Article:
Narrow and deep, rather than wide and shallow

Over the years we have concentrated on a few students and not attempted to handle big numbers from the community that we serve. We have adopted this approach rather consciously. Our accent has been on the potential of the children and their ability to absorb the investment of time and resources that the Society provides. The numbers that we mentor are small in relation to the student population of the Community but we believe that if we shape a few young minds well, they would, in turn, become change agents of the Society in times to come. We will invest narrow and deep and not make it broad and shallow.

In this quest, there have been two very important developments related to our Programme in the recent past:

(a) We are consciously moving towards establishing our Day Boarding Programme and moving away from the SPRY idea. This is for two reasons: We do believe that the children are unable to cope effectively with the very long hours that the SPRY Programme demands The second reason is that we believe that we should be able to more effectively build creativity and completeness in the learning, if the children are with us the whole day and save the time travelling to school. We will in this programme be able to give better attention to nutrition, health care and the Mental and Emotional Health of the child. We expect also to be able to give better attention to the Social Health of the child in the context of the long hours that they will spend with us. One notices that in spite of the long hours with us the children will enjoy more leisure and spend quality time with their parents under this new arrangement.

(b)The second very important idea is that we shall concentrate on developing outstanding candidates who will become leaders and change agents in due time. These wards of ours will be chosen from among the disadvantaged in the community. They need not necessarily be the poorest possible, although these could also qualify.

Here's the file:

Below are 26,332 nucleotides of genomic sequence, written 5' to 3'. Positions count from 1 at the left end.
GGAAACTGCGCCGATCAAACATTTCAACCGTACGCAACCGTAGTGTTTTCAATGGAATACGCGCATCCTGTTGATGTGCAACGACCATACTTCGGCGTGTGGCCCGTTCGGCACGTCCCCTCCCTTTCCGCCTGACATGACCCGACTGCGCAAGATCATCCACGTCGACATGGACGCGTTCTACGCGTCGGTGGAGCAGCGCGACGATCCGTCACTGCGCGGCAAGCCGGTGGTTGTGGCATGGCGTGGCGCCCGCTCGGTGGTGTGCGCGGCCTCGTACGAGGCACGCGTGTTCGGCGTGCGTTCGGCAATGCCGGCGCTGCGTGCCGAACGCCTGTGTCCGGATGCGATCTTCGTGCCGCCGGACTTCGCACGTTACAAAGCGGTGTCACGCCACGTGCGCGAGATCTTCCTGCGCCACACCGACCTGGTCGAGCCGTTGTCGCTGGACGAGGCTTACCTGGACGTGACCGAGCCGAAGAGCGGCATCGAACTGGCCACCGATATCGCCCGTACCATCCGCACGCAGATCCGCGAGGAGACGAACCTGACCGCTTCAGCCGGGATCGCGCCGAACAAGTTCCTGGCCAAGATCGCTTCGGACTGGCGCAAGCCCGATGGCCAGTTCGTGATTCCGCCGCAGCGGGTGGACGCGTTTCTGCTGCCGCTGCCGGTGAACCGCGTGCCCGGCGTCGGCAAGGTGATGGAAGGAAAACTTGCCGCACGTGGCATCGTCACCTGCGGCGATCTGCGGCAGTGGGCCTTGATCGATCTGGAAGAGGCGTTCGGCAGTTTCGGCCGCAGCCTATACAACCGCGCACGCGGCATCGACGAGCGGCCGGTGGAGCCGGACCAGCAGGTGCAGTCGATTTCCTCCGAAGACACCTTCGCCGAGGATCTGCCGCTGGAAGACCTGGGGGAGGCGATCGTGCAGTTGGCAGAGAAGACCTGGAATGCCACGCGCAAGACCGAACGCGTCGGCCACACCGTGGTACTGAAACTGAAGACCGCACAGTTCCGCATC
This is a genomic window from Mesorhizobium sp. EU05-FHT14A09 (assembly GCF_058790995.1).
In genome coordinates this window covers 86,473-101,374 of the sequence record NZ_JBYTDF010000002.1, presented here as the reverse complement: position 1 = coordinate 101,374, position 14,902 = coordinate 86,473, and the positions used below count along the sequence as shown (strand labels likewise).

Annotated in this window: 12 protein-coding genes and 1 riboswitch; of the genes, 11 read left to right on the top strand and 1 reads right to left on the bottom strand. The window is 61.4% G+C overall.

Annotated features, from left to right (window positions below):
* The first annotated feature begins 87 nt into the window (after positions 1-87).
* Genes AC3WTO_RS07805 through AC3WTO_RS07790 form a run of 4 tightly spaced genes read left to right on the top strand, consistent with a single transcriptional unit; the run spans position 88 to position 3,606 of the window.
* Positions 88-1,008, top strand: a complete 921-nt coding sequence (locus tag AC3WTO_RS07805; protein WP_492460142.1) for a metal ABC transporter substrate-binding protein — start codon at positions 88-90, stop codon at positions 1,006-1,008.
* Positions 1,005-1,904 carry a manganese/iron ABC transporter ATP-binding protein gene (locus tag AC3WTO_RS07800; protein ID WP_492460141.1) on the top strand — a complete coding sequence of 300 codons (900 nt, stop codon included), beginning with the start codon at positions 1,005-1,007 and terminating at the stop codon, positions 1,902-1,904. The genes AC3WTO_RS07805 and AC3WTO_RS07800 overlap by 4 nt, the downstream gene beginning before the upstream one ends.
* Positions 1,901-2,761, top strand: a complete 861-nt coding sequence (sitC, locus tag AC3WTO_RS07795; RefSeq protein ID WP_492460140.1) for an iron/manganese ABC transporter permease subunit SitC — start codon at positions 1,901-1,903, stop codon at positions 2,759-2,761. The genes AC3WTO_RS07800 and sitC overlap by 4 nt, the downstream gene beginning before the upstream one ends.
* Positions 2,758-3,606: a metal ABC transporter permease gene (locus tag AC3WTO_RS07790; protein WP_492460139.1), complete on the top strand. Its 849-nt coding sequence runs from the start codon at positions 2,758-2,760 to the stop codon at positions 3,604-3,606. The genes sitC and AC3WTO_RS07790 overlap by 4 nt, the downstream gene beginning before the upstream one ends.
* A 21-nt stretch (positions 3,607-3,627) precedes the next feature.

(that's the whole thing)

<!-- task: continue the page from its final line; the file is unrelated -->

Without realising that we were following Mr Amratya Sen’s Human Capability approach, we have been attempting it. Dr Sen talks of Instrumental, Intrinsic and Positional value of Education. This follows on from Sen’s ideas of Freedoms.

Instrumental values represent the extent to which education secures jobs and promotes individual political and social participation. Our original and primary objective was to help our children secure jobs in this growing economy full of opportunities. The objective is a little more advanced beyond what Dr Sen envisages since we are attempting to secure for our wards, not just jobs but those that are well paying and capable of making a paradigm change in their living styles. Emphasis on the Social health of the students is meant to enable their wider social participation and the teaching of their rights and possibilities under the RTI (Right to Information Act) are meant to promote their political emancipation.

Intrinsic values mean the benefits that accrue to an individual beyond the instrumental factors – increased enjoyment of literature, music or improved self-confidence in interaction with others. Our spending money on the teaching of music, dance, arts and crafts apart from yoga and games and our conscious efforts to help these students travel and meet with people across a wide spectrum are stepping in that direction. Efforts are also made to cultivate soft skills which enhance the personality of the student and increase their self-confidence.

Positional values refer to how education has benefitted the individual in relation to others who have the same level of education but possibly from a different background. Certain types of Institutions are able to help measurements made by job givers and others overlook inequalities in which people have grown up. We wish to address both these aspects so that our students will be able to measure up to the prescriptions of job givers and also fill the gaps arising out of their upbringing and environment. Our hope is that our Institution will be able to deliver these advantages to those under our care